Justin Armes is ready to welcome families to enjoy food truck fare and craft beer and wine at his new Münch Food Park. Photo by Phil Houseal

Feb 1, 2017–You couldn’t get much more “out of the box.”

That overused phrase is the perfect description of the new Münch Food Park now open on Highway Street.

“We’re not in a box,” said owner Justin Armes. “Heck, we’re not even square.”

They’re more “tubular.”

The proper adjective would be “cylindrical”–the distinctive shape of their tower and the corrugated steel silos sitting at the entrance to Seitz Fundraising, still remembered by locals as the old Sunday House turkey plant. Speculation ran high as the structures went up. What was this new venture in the ‘burg?

“People were asking if it was a new winery, grain storage, park, and so on,” Armes said. “The real answer is a bit complicated.”

Munch is a public space and event venue. The main permanent structure is their “beverage barn,” where they serve craft beers and wine. Along one edge, a lineup of food trucks cook up a diverse menu. Currently on site are Mahaley’s at the Park, serving burgers and tacos (including breakfast tacos); Maui Shave Ice & Dogz, serving flavored shave ice and Nathan’s famous hot dogs; and Fredericksburg Mini-Donuts, serving hot donuts by the dozen, made fresh and covered with toppings to order.

The idea for converting the unused space into an unusual architectural village came from Armes and his wife, Kara.

“We are foodie people,” he said. They had noticed the popularity of food trailers in Austin and other cities, especially among millennials, and thought it would be a good concept in this community. “It’s a different eating experience, being outdoors with the chance to try unique foods.”

While they had the idea several years ago, Armes had to wait for city ordinances to accommodate food trucks. They started the building project last January and completed construction and opened in November.

With its steel structures and distinctive tower, Münch Food Park presents a different architectural look for Fredericksburg. Photo by Phil Houseal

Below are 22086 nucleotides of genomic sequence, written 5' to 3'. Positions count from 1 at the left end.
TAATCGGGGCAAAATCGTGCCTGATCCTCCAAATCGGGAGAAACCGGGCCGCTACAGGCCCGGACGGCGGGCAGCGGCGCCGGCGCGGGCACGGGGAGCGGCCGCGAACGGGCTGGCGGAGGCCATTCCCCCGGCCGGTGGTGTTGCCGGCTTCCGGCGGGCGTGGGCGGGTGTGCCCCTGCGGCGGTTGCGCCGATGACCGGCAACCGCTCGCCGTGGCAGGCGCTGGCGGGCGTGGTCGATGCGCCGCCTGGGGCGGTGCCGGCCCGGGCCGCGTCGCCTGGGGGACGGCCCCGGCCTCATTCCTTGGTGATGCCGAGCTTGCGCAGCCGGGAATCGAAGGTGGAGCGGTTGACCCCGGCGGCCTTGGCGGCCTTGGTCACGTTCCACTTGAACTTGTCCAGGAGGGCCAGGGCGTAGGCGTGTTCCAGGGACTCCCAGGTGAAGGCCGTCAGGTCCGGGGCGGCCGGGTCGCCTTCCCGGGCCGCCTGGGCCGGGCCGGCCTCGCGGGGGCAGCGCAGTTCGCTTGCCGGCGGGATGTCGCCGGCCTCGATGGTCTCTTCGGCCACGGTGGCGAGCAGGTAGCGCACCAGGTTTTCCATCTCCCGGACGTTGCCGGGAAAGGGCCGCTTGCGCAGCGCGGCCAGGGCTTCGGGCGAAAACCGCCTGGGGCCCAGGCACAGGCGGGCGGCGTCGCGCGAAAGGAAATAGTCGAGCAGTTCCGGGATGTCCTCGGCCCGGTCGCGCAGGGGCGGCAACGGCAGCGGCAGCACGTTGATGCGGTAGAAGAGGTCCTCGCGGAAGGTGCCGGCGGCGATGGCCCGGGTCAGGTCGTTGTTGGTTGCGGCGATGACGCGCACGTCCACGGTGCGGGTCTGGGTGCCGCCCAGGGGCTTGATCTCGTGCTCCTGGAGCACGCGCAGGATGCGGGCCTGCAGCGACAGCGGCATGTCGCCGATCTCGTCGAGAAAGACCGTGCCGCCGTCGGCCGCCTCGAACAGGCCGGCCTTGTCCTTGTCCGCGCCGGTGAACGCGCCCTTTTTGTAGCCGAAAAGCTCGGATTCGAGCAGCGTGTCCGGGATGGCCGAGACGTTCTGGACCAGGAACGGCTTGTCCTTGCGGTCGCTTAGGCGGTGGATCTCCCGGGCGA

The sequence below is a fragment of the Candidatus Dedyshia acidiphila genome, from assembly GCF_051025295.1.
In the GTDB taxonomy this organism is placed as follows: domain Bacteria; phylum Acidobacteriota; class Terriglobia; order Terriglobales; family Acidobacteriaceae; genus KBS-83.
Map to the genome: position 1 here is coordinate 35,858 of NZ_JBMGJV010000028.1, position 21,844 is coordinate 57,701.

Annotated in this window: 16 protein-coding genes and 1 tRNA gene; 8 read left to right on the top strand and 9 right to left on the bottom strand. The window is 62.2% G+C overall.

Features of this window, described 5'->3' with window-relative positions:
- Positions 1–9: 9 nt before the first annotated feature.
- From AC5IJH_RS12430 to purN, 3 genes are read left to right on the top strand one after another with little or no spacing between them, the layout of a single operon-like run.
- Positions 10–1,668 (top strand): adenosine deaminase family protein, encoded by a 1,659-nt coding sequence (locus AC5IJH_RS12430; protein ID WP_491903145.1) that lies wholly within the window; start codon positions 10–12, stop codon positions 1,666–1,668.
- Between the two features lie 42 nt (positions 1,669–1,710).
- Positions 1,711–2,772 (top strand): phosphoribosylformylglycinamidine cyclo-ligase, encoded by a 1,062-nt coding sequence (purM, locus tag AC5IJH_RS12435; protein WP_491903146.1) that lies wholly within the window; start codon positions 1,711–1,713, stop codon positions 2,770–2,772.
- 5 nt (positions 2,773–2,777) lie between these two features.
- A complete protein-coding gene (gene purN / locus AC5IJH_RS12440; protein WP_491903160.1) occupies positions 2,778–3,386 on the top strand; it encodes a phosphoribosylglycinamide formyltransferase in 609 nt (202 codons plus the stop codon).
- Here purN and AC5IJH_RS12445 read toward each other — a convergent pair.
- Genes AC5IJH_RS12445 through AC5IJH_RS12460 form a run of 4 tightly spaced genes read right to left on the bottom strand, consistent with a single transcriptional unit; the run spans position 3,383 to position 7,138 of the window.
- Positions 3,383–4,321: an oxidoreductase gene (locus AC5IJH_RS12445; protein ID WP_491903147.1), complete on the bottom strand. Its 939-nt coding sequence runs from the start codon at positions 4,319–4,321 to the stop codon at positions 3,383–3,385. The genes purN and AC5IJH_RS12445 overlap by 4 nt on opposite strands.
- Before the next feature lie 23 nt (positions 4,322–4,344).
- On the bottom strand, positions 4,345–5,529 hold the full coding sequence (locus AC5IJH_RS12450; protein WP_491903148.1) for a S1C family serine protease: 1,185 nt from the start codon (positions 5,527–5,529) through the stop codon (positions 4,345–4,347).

Why steel silos?

“It was just a different look,” said Armes, noting that his brother-in-law Justin Seitz of Fort Worth was the designer. The reaction? “People are definitely intrigued,” he said. “It’s not ‘Fredericksburg-y’ but people like that it’s well done.”

In addition to the beverage barn, the site includes a fenced kids play area, shaded picnic tables, and a stage. It’s family and pet friendly. He sees the project as a win for everyone: diners have an easy way to experience new cuisine, while chefs can experiment with fresh menu ideas.

“We want people to come and try new foods, have a glass of wine, and enjoy the outdoors,” he said. “You can sit here, or grab it and go. We are open to anybody. If you want to get out for a quick lunch, or enjoy the day, and don’t want to mess with traffic and parking downtown.”

The site can accommodate six food trucks with full hookups, with even more on the parking lot. When the weather warms, Armes plans to add live music on weekends.

Even during these unpredictable winter months, the feedback has been “5 star.”

“The majority of people walk out with a smile on their face,” he said. “They say ‘it’s the coolest thing in town’ and ‘totally different than anything else.’”

Out of the box.



Münch Food Park is located at 1108 Sunco Street in Fredericksburg.

Winter hours are Mon-Sat, 7 am-5 pm, though times vary for each food truck. Information at www.munchfoodpark.com and on Facebook @munchfoodpark.

Phil Houseal is a writer and owner of Full House PR.